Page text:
But the rest of the time, we must also be relaxed enough to “go with the flow” of everyday messes and realize that without them our lives will become as stale and bland as week-old bread!
4) NEWS FROM THE BASEMENT ANNEX
We've made a few changes in our article on smoke detectors... notably special information for people who live in mobile homes with a smoke alarm.
THE LINKMASTER IS DEAD. LONG LIVE THE LINKMEISTER!!
In our ongoing battle against SPAM, we are "experimenting" with our mail system. Certain of our email addresses are under heavy assault! To fight back, we are changing our Linkmaster to “LINKMEISTER”. It will be interesting to see how long it takes the SPAMMERS to find us again!
5) Q&A WITH OUR READERS...
I have a client with an unglazed stone floor called “travertine”. She was told there is a specific cleaning/stripping/waxing product that should be used for this type of tile. I have two questions. First, what cleaning products should I use? Second, what can be used to increase the shine? The builder sealed it only 5 months ago and it is already very scuffed and dull. The customer would like the tile stripped and then waxed to a high glossy shine.
Try the ALDON CHEMICAL website. They are manufacturers of sealing and maintenance products for stone and marble:
This should get you started, at least product-wise.
Waxing the floor might be a mistake. Waxing tends to make floors quite slippery, plus on an uneven surface such as the travertene the high spots will wear quickly. One of the more durable finishes (such as the type Aldon sells) will give a good gloss but not be as slippery-when-wet. It will also last much longer than wax. With stone sealers (and, in fact, natural oil finished for woods, too), more coats produce greater gloss. Multiple thin coats are always preferred, allowing you to precisely control the gloss.
Even if you use another product, Aldon has a great FAQ to help
you through this job!
I am painting my walls red “barn” color over flat white. I'm on my third coat using a paint roller for satin paint and roller marks are still showing through! I paid $31.00 a gallon for the paint. What am I doing wrong? I'm ready to panel over them!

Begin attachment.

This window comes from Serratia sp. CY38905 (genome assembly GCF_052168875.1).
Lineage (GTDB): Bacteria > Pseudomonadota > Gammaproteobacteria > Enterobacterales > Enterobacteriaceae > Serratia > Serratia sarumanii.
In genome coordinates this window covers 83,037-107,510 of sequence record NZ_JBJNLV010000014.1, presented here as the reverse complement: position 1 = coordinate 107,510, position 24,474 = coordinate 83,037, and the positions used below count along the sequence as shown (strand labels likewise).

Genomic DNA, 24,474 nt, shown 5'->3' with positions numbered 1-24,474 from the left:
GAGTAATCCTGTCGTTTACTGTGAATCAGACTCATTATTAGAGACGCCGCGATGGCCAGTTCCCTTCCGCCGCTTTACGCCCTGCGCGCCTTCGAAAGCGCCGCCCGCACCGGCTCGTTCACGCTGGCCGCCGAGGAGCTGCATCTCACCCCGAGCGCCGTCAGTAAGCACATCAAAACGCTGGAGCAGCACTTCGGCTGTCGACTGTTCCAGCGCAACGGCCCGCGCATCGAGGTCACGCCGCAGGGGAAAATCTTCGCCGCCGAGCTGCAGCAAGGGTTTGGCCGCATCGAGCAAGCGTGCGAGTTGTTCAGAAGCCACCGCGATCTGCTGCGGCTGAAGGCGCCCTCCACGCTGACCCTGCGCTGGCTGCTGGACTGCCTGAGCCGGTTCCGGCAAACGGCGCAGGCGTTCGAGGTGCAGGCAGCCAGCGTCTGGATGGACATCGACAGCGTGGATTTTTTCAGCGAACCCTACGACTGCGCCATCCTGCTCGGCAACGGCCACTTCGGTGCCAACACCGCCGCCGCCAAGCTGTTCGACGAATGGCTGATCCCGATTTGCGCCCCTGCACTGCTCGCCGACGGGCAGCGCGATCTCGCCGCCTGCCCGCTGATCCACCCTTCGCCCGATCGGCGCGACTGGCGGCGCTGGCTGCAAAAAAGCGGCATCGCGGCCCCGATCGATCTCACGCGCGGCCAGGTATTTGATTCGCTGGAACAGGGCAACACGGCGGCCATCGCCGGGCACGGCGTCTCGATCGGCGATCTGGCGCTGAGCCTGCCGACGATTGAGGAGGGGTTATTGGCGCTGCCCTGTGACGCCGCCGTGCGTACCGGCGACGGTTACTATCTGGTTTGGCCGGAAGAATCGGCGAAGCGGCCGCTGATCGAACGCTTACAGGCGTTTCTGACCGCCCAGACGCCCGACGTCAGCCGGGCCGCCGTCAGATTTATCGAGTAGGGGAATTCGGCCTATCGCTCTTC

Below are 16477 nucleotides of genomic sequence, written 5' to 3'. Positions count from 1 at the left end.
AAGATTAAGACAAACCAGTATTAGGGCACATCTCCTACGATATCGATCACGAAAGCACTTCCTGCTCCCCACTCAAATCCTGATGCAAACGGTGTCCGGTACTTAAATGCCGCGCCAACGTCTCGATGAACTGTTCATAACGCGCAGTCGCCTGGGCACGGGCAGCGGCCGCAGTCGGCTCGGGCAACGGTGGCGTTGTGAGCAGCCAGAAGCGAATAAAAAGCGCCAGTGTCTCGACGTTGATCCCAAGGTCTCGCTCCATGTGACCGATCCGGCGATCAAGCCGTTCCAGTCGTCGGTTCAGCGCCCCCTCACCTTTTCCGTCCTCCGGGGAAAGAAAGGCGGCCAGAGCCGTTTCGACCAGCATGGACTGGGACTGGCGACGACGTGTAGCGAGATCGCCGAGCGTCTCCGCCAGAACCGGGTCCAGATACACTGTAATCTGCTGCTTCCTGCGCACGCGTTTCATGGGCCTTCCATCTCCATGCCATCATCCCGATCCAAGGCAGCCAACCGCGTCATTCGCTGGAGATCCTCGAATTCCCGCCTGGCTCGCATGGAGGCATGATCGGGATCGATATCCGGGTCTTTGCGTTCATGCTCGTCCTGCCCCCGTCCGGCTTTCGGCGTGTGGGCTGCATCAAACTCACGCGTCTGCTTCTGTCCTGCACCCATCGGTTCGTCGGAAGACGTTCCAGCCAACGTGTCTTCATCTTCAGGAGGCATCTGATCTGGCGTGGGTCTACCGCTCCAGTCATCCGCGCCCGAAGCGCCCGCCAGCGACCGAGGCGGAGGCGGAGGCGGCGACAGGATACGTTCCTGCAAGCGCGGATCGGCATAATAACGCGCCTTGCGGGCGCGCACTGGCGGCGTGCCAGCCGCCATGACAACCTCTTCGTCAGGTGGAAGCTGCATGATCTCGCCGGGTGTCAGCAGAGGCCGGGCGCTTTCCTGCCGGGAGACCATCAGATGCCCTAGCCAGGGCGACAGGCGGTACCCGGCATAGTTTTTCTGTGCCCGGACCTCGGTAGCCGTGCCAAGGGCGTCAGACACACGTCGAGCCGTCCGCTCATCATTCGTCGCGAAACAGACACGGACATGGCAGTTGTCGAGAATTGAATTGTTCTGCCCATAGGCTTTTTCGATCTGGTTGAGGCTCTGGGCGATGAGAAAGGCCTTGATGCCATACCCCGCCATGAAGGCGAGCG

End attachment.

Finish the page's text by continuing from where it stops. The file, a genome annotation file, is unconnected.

Poor coverage can be caused by a variety of issues. The first, of course, is that the paint you are using is not top quality, though at $31.00/gal. it's unlikely. Mid-to-low-quality paints will not hide as well as the best paints, thus requiring more coats. When you have a severe color change using the best quality paint is essential. Most painters find and stick to what works for them. It's harder for the homeowner to know how good their paint choice is, especially since every company says their paints are "one coat" capable. Frankly, for many of them this is BS.
Another possibility is the condition of the walls. Even if your old walls were a flat finish, sometimes the new paint just doesn't spread and stick evenly, leaving high and low spots (we're talking hundredths of an inch here) that can show as roller marks when making a severe color change. Sometimes even multiple coats will still show through white, your situation. The solution is to first prime the walls with a quality primer (latex or oil) that is tinted to closely match the finish color. Primers are designed to stick better to difficult surfaces so you know you will get the best coverage from your finish paint.
This doesn't mean you won't need two finish coats... it does mean that needing three will be almost impossible. Even with a tinted primer, multiple finish coats are often necessary when using very dark or rich colors.